Trade deficit narrows significantly in February amid slowing imports | Sri Lanka News



  • Feb. 2023 deficit dips to US $ 39mn, from US $ 780mn in Feb. 2022
  • Steep contraction due to significant moderation of import expenditure, owing to subdued aggregate demand conditions
  • Decline in earnings on merchandise exports observed in all main categories
  • Import expenditure almost halved in Feb. 2023, driven by lower expenditure on food and non-food consumer goods
  • Import expenditure on investment too dips significantly in Feb.

Sri Lanka’s deficit in the merchandise trade account witnessed a significant contraction in February, due to a significant moderation in the import expenditure, arising out of the aggregate demand conditions.

PinThe trade deficit narrowed significantly to US $ 39 million in February 2023, from US $ 780 million recorded in the corresponding period of the previous year, the data from the Economics Research Department of the Central Bank showed.

Accordingly, the cumulative deficit in the trade account during the January-February 2023 period was US $ 449 million, a sizeable decline from US $ 1,636 million recorded over the same period in 2022.

Despite recording a marginal growth compared to January 2023, the earnings from the merchandise exports declined by 10.2 percent in February 2023 year-on-year to US $ 982 million. The export earnings were recorded below the US $ 1 billion level for the second consecutive month. 

Although a decline in the earnings was observed across all main categories, the industrial exports mainly contributed to the overall contraction. The cumulative export earnings during January-February 2023 declined by 10.7 percent over the same period, last year.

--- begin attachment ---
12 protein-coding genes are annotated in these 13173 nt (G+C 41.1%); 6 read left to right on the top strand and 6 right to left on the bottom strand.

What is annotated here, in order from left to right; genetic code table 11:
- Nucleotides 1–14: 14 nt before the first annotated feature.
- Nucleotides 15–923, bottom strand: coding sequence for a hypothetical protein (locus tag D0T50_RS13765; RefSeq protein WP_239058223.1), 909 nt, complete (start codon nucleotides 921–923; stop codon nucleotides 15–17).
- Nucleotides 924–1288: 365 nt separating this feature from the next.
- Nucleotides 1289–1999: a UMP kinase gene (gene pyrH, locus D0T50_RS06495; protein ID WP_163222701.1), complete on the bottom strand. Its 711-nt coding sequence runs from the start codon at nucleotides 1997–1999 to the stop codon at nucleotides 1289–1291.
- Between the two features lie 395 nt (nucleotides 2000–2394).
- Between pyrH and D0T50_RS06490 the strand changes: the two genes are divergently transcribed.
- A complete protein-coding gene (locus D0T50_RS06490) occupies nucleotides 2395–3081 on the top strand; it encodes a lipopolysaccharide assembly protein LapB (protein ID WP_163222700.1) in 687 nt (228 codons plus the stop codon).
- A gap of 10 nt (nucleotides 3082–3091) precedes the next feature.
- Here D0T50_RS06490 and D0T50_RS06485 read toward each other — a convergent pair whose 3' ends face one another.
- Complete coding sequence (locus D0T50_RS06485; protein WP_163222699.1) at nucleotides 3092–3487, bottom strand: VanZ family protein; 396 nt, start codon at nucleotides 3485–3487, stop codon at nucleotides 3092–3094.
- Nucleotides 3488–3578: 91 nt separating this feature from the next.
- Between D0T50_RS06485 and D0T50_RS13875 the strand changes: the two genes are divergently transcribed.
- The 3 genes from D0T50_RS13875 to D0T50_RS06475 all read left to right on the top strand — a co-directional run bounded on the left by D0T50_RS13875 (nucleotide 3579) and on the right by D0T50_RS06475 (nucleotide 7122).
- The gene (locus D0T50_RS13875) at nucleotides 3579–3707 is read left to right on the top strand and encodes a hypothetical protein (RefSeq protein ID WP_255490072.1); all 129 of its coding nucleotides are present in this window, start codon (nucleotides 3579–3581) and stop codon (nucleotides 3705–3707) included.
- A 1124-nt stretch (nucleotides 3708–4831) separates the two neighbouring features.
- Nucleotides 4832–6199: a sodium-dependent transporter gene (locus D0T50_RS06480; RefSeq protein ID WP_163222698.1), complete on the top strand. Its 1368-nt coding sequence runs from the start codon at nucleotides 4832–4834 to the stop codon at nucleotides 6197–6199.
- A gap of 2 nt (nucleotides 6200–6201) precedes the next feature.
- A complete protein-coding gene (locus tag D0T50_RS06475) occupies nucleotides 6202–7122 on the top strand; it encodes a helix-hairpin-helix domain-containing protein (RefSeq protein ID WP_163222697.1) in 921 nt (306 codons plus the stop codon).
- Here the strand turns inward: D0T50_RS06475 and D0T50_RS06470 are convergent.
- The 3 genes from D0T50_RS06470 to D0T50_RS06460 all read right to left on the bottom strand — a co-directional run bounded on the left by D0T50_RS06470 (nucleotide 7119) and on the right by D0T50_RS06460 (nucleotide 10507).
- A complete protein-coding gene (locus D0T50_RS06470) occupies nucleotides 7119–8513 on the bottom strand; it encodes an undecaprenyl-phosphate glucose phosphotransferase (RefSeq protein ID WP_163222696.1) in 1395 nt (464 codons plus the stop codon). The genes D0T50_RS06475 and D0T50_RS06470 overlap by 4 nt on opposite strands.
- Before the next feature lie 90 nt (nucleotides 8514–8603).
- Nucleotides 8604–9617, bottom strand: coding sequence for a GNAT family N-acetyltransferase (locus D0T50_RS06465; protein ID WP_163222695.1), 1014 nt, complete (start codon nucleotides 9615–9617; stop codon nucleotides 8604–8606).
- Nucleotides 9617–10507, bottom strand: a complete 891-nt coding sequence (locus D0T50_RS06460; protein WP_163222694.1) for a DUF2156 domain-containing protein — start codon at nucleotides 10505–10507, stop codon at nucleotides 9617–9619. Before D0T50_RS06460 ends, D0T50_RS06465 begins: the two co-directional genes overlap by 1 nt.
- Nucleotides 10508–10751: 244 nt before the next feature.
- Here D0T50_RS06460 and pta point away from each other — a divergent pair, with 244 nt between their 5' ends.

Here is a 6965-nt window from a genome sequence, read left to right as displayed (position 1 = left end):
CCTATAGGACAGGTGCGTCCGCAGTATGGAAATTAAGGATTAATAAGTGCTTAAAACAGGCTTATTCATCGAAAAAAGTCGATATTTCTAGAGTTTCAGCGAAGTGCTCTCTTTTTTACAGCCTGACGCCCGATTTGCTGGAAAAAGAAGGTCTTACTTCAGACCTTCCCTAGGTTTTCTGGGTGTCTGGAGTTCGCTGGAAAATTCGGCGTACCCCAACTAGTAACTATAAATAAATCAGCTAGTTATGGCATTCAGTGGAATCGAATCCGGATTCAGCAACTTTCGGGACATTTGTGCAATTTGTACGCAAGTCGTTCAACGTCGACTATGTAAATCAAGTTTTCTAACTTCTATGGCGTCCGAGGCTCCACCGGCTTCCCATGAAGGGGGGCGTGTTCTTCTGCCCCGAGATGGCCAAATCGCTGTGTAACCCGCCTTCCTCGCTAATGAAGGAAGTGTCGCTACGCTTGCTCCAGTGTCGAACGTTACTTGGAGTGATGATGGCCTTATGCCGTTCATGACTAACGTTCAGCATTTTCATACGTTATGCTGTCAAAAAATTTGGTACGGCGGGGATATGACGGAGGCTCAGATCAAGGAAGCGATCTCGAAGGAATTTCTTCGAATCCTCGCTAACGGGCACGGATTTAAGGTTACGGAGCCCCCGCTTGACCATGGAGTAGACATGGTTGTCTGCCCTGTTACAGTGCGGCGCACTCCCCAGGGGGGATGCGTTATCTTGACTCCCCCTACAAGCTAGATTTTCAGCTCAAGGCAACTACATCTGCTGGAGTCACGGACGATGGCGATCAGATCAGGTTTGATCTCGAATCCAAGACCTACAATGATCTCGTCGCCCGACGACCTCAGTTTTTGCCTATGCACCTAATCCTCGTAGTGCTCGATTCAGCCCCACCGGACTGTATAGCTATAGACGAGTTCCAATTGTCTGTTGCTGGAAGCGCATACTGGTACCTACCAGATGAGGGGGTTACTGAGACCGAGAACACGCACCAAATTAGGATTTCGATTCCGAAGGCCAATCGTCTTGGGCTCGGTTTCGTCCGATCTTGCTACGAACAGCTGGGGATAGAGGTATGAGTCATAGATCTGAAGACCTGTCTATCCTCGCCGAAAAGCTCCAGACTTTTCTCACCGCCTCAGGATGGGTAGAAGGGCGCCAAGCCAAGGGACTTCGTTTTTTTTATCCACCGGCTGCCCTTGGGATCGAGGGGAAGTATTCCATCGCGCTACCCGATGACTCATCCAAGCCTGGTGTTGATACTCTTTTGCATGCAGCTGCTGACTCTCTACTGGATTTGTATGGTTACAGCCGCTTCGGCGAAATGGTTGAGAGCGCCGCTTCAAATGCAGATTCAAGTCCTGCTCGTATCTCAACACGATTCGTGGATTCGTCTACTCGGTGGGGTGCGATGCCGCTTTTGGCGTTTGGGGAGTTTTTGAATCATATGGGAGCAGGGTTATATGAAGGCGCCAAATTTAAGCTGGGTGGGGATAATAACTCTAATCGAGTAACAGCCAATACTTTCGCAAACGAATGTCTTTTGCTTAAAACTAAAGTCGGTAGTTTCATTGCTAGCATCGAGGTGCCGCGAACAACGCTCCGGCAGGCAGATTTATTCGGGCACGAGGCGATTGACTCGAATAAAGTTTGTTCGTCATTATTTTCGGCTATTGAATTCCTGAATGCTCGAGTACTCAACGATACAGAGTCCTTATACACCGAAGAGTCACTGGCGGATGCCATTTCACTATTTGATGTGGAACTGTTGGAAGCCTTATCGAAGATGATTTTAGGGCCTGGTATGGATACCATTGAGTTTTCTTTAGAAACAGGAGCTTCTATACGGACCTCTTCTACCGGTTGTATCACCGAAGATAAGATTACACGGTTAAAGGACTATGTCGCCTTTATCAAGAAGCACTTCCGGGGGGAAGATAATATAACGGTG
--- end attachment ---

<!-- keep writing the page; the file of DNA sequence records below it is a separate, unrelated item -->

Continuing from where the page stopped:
On the merchandise imports, the expenditure almost halved in February 2023, at US $ 1,021 million, compared to February 2022. This is the lowest recorded imports since May 2020. All major import sectors declined while the decline in expenditure on intermediate goods was significant. 

Meanwhile, the cumulative import expenditure during January-February 2023 also contracted by 37.1 percent over the corresponding period in 2022. 

Driven by the lower expenditure on both food and non-food consumer goods, the expenditure on the importation of consumer goods in February 2023 dipped when compared with that of recorded in February 2022. The contraction in expenditure on non-food consumer goods was broad-based but the drop in imports of home appliances, household and furniture items and clothing and accessories was notable, the Central Bank said.

Further, the expenditure on food and beverages also declined, due to the lower imports of cereals and milling industry products (mainly, rice), compared to 
February 2022. 

The expenditure on intermediate goods also witnessed a decline in February 2023 when compared with the corresponding month of the previous year. This was driven by the lower imports of fuel, textiles and textile articles (primarily, fabrics).  The importation of refined petroleum was significantly low, due to the build-up of inventories, while crude oil imports were not recorded in February 2023. The decline in textiles and textile articles was significant, implying a possible slowdown in garment exports in the period ahead, the Central Bank said. 

While a sizable decline was recorded in the importation of base metals, chemical products, plastics and articles, rubber and articles and vehicle and machinery parts, an increase was noted in the expenditure on wheat, diamonds, precious stones and metals.

Similarly, the import expenditure on investment goods declined significantly in February 2023, compared to the same month in 2022, resulting from a decline in all three investment goods subcategories: machinery and equipment, building material and transport equipment.



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